- Mookie Blaylock – 1994, 1995
- Dikembe Mutombo – 1997, 1998
- Bill Bridges – 1969, 1970
- Joe Caldwell – 1970
- "Fast Eddie" Johnson – 1979, 1980
- Dan Roundfield – 1981, 1984
- Wayne Rollins – 1983
- Mookie Blaylock – 1996, 1997, 1998, 1999
- Dikembe Mutombo – 1999
- Zelmo Beaty – 1963
- Lou Hudson – 1968
- Pete Maravich – 1971
- John Brown – 1974
- John Drew – 1975
- Dominique Wilkins – 1983
- Stacey Augmon – 1992
- Al Horford – 2008
- ↑ "A Franchise Rich With Tradition: From Pettit To "Pistol Pete" To The "Human Highlight Film"". NBA.com. http://www.nba.com/hawks/history/00400483.html. Retrieved 2008-02-28.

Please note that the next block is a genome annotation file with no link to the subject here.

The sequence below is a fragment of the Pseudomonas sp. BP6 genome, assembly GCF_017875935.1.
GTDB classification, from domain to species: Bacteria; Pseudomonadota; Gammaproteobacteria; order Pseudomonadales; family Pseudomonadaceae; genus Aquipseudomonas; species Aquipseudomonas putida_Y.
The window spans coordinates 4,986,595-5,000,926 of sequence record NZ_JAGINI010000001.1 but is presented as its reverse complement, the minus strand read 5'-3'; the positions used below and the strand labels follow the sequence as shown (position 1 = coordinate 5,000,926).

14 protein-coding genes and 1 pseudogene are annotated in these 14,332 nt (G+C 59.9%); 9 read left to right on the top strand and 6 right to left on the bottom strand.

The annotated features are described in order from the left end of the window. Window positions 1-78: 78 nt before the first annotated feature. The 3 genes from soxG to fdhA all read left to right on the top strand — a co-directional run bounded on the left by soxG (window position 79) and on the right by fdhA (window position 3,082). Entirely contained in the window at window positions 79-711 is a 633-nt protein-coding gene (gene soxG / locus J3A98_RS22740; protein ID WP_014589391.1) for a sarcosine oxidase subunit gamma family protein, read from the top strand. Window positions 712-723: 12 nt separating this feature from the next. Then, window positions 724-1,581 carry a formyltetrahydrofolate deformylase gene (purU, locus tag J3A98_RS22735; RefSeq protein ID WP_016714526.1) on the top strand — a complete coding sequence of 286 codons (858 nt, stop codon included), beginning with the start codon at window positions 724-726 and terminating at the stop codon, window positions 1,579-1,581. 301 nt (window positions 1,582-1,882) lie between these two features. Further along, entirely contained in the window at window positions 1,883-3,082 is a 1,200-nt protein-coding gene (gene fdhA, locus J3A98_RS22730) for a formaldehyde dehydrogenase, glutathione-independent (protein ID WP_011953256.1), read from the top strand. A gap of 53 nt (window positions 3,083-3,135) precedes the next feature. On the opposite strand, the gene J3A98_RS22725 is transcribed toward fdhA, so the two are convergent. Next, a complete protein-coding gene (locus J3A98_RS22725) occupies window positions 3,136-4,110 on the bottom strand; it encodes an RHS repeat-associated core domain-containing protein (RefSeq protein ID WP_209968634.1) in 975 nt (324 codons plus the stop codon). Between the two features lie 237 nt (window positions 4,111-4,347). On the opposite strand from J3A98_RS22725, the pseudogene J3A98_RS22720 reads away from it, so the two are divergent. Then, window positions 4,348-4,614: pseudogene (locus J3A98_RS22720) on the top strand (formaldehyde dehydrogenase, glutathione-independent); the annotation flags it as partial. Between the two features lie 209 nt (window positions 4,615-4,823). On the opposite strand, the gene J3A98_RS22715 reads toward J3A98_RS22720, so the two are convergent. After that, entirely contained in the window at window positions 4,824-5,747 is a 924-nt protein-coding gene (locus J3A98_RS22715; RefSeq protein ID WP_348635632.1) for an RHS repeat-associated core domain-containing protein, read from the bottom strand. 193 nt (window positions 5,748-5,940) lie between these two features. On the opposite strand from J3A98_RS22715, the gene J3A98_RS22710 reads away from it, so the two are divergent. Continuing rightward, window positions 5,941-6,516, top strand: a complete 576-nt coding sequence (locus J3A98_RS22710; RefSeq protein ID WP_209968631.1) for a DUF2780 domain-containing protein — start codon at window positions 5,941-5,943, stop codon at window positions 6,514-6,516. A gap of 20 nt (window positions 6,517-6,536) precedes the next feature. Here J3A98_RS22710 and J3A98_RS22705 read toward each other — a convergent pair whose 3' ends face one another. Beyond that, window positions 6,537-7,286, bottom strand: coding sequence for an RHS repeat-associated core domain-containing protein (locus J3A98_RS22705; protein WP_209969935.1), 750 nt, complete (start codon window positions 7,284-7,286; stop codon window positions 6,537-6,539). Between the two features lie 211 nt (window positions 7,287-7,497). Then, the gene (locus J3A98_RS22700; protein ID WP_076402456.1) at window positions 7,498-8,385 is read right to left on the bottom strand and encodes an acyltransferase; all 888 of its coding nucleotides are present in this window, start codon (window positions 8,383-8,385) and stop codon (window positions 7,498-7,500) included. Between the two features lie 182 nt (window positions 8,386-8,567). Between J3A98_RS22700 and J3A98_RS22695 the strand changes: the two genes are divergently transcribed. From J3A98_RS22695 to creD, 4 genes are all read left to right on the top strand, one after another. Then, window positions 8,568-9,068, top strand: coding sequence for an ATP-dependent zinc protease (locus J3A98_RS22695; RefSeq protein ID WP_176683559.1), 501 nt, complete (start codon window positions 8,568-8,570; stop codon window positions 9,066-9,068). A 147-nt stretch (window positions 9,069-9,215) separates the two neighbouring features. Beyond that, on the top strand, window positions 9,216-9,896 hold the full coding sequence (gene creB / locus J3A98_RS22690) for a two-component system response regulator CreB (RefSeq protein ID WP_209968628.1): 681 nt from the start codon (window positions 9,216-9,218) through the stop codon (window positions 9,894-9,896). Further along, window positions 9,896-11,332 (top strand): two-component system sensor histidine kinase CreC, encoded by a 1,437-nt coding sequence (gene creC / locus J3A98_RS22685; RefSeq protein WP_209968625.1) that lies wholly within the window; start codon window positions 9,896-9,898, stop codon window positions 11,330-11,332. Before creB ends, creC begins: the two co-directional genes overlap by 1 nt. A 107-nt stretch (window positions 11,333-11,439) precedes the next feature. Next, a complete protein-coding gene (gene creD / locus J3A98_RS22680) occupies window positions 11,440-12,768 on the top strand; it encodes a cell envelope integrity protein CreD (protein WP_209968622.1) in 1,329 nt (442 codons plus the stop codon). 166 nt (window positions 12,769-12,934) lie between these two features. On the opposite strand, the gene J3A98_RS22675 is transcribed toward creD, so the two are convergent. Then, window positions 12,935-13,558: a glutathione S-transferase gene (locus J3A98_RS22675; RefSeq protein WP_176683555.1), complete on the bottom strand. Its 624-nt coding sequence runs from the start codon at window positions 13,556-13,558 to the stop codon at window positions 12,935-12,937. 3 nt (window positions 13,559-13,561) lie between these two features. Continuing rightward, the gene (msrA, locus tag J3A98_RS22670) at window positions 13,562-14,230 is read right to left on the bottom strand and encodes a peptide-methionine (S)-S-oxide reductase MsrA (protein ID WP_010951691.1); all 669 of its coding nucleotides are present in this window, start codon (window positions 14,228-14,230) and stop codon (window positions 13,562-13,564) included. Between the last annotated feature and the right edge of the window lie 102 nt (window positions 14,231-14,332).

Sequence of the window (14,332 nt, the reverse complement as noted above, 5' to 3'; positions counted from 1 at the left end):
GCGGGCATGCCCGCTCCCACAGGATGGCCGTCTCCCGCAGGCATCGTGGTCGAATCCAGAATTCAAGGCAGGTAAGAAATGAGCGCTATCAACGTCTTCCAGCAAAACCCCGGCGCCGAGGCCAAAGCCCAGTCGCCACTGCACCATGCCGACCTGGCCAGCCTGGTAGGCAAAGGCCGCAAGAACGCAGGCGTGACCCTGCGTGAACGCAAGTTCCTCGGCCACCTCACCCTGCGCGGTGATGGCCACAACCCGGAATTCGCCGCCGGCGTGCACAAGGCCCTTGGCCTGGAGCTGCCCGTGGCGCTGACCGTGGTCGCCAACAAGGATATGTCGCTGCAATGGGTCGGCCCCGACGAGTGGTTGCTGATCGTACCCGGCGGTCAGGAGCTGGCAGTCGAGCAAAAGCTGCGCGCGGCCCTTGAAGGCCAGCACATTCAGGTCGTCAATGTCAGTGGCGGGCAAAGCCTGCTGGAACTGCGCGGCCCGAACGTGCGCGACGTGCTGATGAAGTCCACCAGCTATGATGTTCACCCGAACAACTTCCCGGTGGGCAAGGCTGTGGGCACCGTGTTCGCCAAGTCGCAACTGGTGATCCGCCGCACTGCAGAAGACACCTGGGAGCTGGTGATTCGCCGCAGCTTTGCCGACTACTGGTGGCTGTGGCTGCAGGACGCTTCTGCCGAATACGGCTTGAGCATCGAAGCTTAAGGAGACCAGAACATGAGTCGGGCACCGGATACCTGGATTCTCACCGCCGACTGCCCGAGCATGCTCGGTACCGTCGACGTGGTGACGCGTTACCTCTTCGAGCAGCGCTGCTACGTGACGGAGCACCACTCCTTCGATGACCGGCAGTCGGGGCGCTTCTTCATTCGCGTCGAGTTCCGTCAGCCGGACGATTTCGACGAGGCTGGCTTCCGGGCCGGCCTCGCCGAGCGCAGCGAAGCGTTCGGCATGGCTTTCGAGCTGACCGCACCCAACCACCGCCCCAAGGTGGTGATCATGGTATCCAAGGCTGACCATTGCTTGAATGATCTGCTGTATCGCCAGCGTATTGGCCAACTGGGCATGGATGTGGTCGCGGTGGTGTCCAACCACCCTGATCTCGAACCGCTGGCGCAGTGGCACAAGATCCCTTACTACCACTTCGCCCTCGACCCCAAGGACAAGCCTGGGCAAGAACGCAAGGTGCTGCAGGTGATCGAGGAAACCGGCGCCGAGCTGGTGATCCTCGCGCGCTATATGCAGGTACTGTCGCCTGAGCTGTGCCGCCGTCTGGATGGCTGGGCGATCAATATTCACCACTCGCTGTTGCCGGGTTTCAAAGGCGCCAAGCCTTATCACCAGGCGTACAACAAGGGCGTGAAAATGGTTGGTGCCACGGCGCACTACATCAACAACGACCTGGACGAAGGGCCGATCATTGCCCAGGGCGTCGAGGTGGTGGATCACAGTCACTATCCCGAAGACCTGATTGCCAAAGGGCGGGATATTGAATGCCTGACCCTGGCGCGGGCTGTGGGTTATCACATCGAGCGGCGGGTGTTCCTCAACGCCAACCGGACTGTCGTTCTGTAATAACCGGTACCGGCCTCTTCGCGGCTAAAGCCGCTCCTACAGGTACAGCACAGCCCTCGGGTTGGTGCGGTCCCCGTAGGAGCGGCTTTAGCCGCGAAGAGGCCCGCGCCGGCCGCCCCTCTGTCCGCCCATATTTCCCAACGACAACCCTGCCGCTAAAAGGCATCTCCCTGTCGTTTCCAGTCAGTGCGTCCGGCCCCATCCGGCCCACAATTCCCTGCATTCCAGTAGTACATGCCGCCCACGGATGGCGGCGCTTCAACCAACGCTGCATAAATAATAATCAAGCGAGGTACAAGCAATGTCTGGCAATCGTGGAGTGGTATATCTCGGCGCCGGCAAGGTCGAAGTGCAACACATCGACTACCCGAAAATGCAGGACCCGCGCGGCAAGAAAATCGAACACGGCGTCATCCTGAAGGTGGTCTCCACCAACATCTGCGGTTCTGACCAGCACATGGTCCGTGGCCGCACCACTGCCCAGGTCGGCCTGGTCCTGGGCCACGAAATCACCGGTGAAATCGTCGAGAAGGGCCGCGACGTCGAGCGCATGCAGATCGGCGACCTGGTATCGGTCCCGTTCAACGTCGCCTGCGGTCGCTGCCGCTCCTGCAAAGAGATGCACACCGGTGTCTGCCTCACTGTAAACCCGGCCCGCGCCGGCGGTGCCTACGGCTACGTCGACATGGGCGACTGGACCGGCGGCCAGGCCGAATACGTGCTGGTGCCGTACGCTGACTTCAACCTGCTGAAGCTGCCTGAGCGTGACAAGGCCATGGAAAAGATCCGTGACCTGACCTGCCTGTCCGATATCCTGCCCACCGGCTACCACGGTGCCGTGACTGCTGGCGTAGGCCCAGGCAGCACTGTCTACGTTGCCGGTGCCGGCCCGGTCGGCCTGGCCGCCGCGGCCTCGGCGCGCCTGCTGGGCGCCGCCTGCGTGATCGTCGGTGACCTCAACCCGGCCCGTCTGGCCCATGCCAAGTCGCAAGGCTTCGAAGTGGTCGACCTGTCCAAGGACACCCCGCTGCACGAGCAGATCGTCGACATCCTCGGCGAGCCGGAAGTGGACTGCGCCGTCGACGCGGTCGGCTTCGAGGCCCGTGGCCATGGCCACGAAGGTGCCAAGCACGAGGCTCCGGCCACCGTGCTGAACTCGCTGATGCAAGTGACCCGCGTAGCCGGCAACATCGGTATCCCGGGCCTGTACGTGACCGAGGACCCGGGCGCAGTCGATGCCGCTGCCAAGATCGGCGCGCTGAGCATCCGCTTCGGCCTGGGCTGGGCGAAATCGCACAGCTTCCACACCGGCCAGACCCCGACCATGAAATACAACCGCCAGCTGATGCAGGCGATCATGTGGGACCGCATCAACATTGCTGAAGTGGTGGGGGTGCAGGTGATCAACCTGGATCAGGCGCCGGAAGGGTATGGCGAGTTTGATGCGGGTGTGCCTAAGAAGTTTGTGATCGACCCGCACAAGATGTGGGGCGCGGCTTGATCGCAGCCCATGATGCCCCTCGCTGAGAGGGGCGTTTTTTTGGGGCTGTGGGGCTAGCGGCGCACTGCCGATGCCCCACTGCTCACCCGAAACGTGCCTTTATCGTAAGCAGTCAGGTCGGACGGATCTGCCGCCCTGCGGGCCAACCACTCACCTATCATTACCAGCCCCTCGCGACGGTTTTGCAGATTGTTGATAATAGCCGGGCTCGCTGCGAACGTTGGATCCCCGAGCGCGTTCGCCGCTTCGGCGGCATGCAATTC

- ↑ 2.0 2.1 Finney, Peter (January 8, 2003). "Larry Legend had 60 on Boston's '85 visit". The Times-Picayune: p. C1.
- ↑ "Blazers trade Wallace to Hawks". CBC.ca. 2004-02-11. http://www.cbc.ca/sports/story/2004/02/10/hawks-trailblazers040209.html. Retrieved 2008-02-21.
- ↑ "Atlanta at New Jersey". NBA.com. 2004-02-18. http://www.nba.com/games/20040218/ATLNJN/boxscore.html. Retrieved 2008-02-21.
- ↑ "Wallace lands in Detroit in three-team deal". ESPN.com. 2004-02-20. http://sports.espn.go.com/nba/news/story?id=1739128. Retrieved 2008-02-21.
St. Louis Hawks
| Succeeded by|
1959 & 1960 & 1961 & 1962 & 1963 & 1964 & 1965 & 1966